Universal Government Preschool: Nilla Wafer Wishes and Juice Box Dreams
Earlier this month President Obama released his behemoth education budget, complete with $75 billion in mandatory funding over the next decade for universal government preschool programs.
This should come as no surprise. Obama has made universal preschool a cornerstone issue, and supporters in the press have been spilling lots of ink, largely because there’s scant evidence of long-term benefits.
Government preschool enthusiast Nicholas Kristof of The New York Times admits as much in a recent column, noting that “early education has always had an impact not through cognitive gains but through long-term improvements in life outcomes.”
Those of us not deluded by Nilla Wafer wishes and juice box dreams are probably wondering how a better life is possible without cognitive improvement.
Frankly, it isn’t—and that’s a big problem for high-profile backers of universal government-run preschool.
President Obama’s $100 billion Preschool for All initiative took center stage of his 2013 State of the Union. Democratic House Leader Nancy Pelosi also made universal preschool a top priority in her Economic Agenda for Women and Families released last summer.
For all the publicity, the pricey plans went nowhere fast in Congress. Scaled-back funding did make its way into the omnibus spending bill passed earlier this month, including some $250 million for states to expand preschool through the Race to the Top Early Learning Challenge, along with an additional $600 million for the country’s longest-running preschool program Head Start.
But those amounts were a far cry from the billions upon billions of dollars preschool supporters were hoping for. Even the president’s current funding request will be a tough sell.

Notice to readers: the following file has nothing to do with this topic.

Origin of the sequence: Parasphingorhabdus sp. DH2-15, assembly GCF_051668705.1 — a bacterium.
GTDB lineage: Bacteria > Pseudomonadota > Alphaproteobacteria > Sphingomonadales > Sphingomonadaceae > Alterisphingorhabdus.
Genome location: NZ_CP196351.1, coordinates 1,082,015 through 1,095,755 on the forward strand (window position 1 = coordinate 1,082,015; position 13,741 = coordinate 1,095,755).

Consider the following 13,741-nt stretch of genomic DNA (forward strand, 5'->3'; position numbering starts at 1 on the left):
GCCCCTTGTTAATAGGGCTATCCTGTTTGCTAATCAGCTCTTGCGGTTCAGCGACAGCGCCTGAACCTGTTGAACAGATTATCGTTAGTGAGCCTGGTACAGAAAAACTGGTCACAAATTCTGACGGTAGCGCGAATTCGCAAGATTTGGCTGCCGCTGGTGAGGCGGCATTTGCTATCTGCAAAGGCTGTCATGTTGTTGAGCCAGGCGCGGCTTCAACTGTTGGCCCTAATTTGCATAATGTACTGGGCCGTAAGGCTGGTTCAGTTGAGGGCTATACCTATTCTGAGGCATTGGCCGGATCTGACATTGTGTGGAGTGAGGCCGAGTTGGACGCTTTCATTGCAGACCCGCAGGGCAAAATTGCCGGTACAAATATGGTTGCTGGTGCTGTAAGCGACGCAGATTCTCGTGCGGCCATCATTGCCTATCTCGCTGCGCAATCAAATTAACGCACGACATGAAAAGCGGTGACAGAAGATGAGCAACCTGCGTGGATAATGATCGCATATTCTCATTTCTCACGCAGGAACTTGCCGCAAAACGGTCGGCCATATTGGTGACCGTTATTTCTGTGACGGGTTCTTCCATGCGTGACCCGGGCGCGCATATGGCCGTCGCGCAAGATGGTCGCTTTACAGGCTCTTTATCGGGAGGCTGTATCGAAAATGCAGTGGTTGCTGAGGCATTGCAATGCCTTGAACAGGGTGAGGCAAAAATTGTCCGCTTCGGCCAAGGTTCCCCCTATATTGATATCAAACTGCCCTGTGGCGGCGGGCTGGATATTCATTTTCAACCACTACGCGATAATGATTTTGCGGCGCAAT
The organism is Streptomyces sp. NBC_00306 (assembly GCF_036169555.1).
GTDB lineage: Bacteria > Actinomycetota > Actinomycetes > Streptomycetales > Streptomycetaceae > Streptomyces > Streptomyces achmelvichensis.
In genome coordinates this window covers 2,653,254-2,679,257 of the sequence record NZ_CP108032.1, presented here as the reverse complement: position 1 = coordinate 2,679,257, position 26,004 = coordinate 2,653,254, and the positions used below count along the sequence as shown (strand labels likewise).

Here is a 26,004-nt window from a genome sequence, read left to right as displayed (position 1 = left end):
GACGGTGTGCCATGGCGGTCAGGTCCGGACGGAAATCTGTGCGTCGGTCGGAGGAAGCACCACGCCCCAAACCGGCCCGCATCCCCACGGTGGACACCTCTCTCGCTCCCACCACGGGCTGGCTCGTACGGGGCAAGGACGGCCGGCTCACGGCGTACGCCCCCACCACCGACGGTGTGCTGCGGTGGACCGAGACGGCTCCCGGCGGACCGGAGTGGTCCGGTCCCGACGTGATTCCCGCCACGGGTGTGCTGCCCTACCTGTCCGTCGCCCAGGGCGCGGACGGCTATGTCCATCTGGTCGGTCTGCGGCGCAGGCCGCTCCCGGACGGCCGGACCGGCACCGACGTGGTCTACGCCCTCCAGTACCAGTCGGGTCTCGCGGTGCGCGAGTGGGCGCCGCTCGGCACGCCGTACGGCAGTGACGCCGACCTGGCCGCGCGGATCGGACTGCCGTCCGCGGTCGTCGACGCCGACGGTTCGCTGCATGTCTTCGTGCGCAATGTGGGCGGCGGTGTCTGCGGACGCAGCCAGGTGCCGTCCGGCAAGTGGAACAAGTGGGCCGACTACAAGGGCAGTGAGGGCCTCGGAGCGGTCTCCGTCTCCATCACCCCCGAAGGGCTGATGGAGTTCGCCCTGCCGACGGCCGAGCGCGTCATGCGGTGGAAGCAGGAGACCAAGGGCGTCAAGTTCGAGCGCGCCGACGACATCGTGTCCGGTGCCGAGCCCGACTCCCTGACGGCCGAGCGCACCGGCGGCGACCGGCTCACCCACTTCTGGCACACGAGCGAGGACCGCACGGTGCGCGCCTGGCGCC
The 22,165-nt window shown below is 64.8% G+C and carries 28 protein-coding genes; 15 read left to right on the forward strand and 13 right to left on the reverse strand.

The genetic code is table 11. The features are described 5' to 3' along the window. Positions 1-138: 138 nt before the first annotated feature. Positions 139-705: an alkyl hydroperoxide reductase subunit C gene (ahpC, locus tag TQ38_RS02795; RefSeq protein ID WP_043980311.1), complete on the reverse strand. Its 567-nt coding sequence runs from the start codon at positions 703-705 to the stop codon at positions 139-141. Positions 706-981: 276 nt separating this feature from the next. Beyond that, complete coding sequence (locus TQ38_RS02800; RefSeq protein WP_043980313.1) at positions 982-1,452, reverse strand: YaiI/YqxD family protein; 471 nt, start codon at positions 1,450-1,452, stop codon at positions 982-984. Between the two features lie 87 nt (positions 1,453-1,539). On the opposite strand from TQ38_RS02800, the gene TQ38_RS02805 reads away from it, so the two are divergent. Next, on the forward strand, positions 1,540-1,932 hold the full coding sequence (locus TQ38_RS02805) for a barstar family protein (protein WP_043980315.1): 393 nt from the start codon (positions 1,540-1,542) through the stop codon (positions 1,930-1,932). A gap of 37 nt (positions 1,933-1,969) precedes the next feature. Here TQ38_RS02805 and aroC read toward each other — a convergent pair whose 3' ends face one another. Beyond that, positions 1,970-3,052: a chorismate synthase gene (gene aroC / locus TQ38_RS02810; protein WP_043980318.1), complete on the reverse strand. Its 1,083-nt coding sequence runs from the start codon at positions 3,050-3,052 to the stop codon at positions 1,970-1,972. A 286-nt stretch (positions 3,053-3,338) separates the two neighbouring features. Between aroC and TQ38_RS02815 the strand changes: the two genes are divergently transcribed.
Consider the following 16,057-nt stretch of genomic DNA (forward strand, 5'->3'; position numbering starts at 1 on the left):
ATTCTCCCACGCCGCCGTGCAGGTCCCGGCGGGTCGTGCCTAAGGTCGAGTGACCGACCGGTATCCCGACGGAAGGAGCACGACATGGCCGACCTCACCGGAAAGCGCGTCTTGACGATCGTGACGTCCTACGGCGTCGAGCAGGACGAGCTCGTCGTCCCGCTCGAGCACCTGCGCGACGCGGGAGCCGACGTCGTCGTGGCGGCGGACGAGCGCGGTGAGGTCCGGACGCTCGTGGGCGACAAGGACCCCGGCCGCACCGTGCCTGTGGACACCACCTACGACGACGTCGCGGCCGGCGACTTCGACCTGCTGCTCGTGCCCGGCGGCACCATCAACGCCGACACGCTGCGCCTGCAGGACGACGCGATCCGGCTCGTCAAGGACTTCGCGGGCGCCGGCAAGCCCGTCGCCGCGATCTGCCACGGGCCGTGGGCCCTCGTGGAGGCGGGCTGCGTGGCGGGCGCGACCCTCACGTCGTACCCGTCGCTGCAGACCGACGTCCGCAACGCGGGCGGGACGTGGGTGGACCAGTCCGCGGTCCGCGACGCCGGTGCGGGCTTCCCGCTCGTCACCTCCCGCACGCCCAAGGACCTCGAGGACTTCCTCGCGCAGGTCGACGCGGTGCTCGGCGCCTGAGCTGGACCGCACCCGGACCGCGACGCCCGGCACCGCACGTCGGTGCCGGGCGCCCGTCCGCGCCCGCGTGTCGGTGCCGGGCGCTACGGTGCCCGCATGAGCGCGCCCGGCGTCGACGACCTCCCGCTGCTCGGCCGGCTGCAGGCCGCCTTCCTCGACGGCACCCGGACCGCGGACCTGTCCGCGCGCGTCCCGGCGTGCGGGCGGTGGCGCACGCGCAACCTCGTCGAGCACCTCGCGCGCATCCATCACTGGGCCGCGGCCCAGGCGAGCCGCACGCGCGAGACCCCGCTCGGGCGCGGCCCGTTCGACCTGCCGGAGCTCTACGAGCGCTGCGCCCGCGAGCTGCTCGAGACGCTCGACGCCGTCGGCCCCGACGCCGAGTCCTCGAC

One reason is that government-run preschool impacts quickly fade out once students enter elementary school according to official evaluations by the U.S. Department of Health and Human Services. Touted localized programs are also suspect in terms of real results.
Claimed impacts from the small-scale Perry Preschool and Abecedarian preschool programs from the 1960s and 1970s have never been replicated—a real red flag for policymakers looking for model programs. A subsequent federally supported program in Chicago during the 1980s offered in-home care, tutoring, and parent classes for low-income, at-risk participants—hardly a run-of-the-mill “preschool” program.
But what about other studies by Harvard and UCLA researchers cited by Kristof purportedly showing positive long-term outcomes for Head Start participants? Both studies note the well documented phenomenon of fade out. Yet researchers can only estimate the likelihood of better outcomes on participants because only short-term evaluations are conducted—even though Head Start began in 1965.
None of this has stopped Obama, Pelosi, Kristof, and others from linking any number of long-term benefits to government preschool, from more than 10 to 1 rates of return on taxpayer subsidized “investment,” to reduced incarceration rates, and higher college attendance rates.
In the real world, private investors demand proofs of concept before they invest their hard-earned dollars. We should hold government to the same standard with any program it seeks to implement or expand—especially when those programs affect children.
Kristof was right that preschool is one of the top public policy issues this year. But he’s wrong that those of us who question the results are off base and need schooling.
It’s high time for preschool boosters to make good on their promises of preschool-driven excellence to generations of children and taxpayers—now, not decades from now.